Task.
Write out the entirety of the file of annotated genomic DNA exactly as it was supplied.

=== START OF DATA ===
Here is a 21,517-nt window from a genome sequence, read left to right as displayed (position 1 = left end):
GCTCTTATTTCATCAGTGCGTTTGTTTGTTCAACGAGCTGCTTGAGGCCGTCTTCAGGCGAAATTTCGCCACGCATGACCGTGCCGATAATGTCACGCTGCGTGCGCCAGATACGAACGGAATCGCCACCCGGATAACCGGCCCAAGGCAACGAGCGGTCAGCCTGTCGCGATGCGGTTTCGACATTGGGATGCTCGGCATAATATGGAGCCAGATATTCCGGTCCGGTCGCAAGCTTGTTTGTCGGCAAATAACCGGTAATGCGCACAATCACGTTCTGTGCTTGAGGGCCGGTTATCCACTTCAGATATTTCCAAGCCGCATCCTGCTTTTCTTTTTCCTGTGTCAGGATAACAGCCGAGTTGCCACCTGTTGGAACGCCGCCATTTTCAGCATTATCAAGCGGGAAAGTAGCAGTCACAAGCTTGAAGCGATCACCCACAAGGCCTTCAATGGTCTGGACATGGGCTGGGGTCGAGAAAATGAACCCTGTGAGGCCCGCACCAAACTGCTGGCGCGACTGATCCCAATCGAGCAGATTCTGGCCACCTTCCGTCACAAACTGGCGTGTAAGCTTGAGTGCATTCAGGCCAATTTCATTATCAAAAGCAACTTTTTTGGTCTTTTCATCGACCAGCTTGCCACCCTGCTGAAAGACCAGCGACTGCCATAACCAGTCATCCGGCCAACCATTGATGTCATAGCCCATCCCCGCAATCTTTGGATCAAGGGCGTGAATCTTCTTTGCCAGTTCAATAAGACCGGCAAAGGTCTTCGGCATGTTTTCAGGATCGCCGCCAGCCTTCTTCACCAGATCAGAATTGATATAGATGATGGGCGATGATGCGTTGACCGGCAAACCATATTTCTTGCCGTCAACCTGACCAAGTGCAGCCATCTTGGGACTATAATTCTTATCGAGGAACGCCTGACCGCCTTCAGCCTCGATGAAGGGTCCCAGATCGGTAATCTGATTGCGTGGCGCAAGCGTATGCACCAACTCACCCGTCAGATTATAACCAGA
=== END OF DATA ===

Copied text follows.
Here is a 21,517-nt window from a genome sequence, read left to right as displayed (position 1 = left end):
GCTCTTATTTCATCAGTGCGTTTGTTTGTTCAACGAGCTGCTTGAGGCCGTCTTCAGGCGAAATTTCGCCACGCATGACCGTGCCGATAATGTCACGCTGCGTGCGCCAGATACGAACGGAATCGCCACCCGGATAACCGGCCCAAGGCAACGAGCGGTCAGCCTGTCGCGATGCGGTTTCGACATTGGGATGCTCGGCATAATATGGAGCCAGATATTCCGGTCCGGTCGCAAGCTTGTTTGTCGGCAAATAACCGGTAATGCGCACAATCACGTTCTGTGCTTGAGGGCCGGTTATCCACTTCAGATATTTCCAAGCCGCATCCTGCTTTTCTTTTTCCTGTGTCAGGATAACAGCCGAGTTGCCACCTGTTGGAACGCCGCCATTTTCAGCATTATCAAGCGGGAAAGTAGCAGTCACAAGCTTGAAGCGATCACCCACAAGGCCTTCAATGGTCTGGACATGGGCTGGGGTCGAGAAAATGAACCCTGTGAGGCCCGCACCAAACTGCTGGCGCGACTGATCCCAATCGAGCAGATTCTGGCCACCTTCCGTCACAAACTGGCGTGTAAGCTTGAGTGCATTCAGGCCAATTTCATTATCAAAAGCAACTTTTTTGGTCTTTTCATCGACCAGCTTGCCACCCTGCTGAAAGACCAGCGACTGCCATAACCAGTCATCCGGCCAACCATTGATGTCATAGCCCATCCCCGCAATCTTTGGATCAAGGGCGTGAATCTTCTTTGCCAGTTCAATAAGACCGGCAAAGGTCTTCGGCATGTTTTCAGGATCGCCGCCAGCCTTCTTCACCAGATCAGAATTGATATAGATGATGGGCGATGATGCGTTGACCGGCAAACCATATTTCTTGCCGTCAACCTGACCAAGTGCAGCCATCTTGGGACTATAATTCTTATCGAGGAACGCCTGACCGCCTTCAGCCTCGATGAAGGGTCCCAGATCGGTAATCTGATTGCGTGGCGCAAGCGTATGCACCAACTCACCCGTCAGATTATAACCAGA